Treatment meted out to Pakistan appears to be excessively harsh: Chappell 

By IANS | Published: September 26, 2021 07:03 PM2021-09-26T19:03:03+5:302021-09-26T19:15:07+5:30

Sydney, Sep 26 Former Australia captain Ian Chappell has said that the treatment given to Pakistan has been ...

Treatment meted out to Pakistan appears to be excessively harsh: Chappell  | Treatment meted out to Pakistan appears to be excessively harsh: Chappell 

Treatment meted out to Pakistan appears to be excessively harsh: Chappell 

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Sydney, Sep 26 Former Australia captain Ian Chappell has said that the treatment given to Pakistan has been excessively harsh, especially after them touring overseas during the Covid-19 pandemic.

Chappell's comments come after New Zealand abandoned their men's white-ball tour minutes before the start of first ODI at Rawalpindi. Three days later, England pulled out of their men's and women's white-ball tours to Pakistan in October.

"There's no doubt that completing cricket tours unhindered during the pandemic is a precarious business. Just surviving from day to day is an accomplishment in the current climate. Nevertheless, the treatment meted out to Pakistan, in particular, appears to be excessively harsh, considering the way they have unselfishly toured other countries during the pandemic," wrote Chappell in his column for ESPNCricinfo on Sunday.

Chappell believes that Pakistan have learned a lesson about cricket, citing an incident featuring former England captain Tony Lewis. "Pakistan have now learned a lesson about the game that the former England captain and accomplished broadcaster Tony Lewis once eloquently expounded about on air. After a particularly strenuous overseas winter bonding session, the England team had quickly found itself in trouble after the loss of early wickets in the first Test of the summer. "Ah, that's better," chanted Lewis, "now the England players will understand the reality of the situation: it's every man for himself." Or, as it might be more correct to say in modern cricket parlance: "It's every man and woman for themselves."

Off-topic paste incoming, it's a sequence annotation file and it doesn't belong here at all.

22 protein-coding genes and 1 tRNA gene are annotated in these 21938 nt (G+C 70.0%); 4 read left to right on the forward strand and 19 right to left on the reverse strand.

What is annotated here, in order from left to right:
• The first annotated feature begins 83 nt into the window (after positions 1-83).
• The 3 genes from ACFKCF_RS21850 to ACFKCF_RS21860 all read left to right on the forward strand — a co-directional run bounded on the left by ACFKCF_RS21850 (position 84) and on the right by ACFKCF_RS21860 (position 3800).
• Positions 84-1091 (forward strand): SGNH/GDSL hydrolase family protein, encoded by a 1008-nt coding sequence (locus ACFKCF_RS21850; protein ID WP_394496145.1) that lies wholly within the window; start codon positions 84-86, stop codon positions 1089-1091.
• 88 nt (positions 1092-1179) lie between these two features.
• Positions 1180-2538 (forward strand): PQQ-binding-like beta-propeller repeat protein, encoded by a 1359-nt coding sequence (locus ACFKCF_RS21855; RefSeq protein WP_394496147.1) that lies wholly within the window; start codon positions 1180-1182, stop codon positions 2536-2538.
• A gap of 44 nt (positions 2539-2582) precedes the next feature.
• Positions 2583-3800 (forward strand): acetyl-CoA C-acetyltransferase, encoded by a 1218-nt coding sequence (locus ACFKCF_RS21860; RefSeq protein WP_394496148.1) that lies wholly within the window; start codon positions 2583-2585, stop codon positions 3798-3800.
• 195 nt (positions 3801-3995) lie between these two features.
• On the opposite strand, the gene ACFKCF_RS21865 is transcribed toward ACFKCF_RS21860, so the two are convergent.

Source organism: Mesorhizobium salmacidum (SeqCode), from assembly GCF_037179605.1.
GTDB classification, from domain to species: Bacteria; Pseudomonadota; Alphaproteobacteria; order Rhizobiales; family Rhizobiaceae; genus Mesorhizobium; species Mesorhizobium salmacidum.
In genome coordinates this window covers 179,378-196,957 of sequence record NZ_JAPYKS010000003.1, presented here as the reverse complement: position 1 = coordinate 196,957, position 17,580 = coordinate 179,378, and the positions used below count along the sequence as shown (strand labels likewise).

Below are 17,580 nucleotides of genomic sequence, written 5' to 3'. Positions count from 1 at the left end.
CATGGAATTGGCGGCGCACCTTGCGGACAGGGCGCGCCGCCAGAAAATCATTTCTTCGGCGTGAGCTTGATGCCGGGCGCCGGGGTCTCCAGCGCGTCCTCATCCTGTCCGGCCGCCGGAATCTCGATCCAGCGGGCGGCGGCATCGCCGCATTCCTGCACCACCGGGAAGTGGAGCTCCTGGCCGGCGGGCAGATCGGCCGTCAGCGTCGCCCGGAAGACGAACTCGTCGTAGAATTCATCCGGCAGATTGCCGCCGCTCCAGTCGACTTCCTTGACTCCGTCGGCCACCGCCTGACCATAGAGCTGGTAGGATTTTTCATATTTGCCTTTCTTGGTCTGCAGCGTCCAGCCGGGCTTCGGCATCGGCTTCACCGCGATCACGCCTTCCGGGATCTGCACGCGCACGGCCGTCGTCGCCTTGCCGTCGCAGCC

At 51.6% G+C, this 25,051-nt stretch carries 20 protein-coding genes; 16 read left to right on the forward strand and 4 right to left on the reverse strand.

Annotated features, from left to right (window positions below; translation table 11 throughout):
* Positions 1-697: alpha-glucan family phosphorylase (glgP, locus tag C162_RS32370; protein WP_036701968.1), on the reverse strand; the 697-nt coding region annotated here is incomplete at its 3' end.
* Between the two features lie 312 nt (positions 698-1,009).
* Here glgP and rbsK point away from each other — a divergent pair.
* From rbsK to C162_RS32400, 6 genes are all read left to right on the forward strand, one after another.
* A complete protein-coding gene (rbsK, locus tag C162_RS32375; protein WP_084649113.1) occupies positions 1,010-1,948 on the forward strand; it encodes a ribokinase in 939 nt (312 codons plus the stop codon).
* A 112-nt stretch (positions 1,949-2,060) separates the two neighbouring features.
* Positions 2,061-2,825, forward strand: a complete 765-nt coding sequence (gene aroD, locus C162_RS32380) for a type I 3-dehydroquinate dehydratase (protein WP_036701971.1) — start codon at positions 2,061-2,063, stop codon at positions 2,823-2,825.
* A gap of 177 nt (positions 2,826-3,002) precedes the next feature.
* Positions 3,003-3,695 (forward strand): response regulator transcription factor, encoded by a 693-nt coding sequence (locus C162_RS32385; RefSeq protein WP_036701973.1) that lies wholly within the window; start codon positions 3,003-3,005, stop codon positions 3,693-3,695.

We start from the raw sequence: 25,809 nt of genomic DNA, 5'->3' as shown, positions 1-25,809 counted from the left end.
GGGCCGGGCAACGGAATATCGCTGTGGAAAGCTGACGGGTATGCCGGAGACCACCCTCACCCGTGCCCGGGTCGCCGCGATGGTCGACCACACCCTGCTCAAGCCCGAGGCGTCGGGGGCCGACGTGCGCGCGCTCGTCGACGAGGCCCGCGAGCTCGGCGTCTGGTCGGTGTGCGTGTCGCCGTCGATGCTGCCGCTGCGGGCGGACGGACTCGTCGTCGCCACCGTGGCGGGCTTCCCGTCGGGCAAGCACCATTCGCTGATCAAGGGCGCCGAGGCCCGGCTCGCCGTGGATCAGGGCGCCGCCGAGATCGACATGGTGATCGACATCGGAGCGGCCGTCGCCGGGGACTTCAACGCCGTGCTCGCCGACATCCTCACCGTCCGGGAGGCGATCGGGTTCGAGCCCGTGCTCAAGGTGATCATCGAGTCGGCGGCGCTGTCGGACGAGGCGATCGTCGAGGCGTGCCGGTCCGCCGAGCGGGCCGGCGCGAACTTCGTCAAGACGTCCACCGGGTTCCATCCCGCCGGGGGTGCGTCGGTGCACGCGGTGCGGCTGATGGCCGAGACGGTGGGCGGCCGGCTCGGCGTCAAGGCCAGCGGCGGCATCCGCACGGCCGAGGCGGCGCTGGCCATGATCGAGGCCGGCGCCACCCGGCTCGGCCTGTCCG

The 78-year-old concluded by talking about Afghanistan's one-off Test against Australia in November in danger due to Taliban's ban on women's sports. "This is especially so in the lamentable case of Afghanistan, where the dreaded Taliban have more or less decreed female sport is a no-no. This will more than likely result in the Afghanistan men's team having their first Test with Australia cancelled, and their probable ultimate removal from the status of Test-playing nation."

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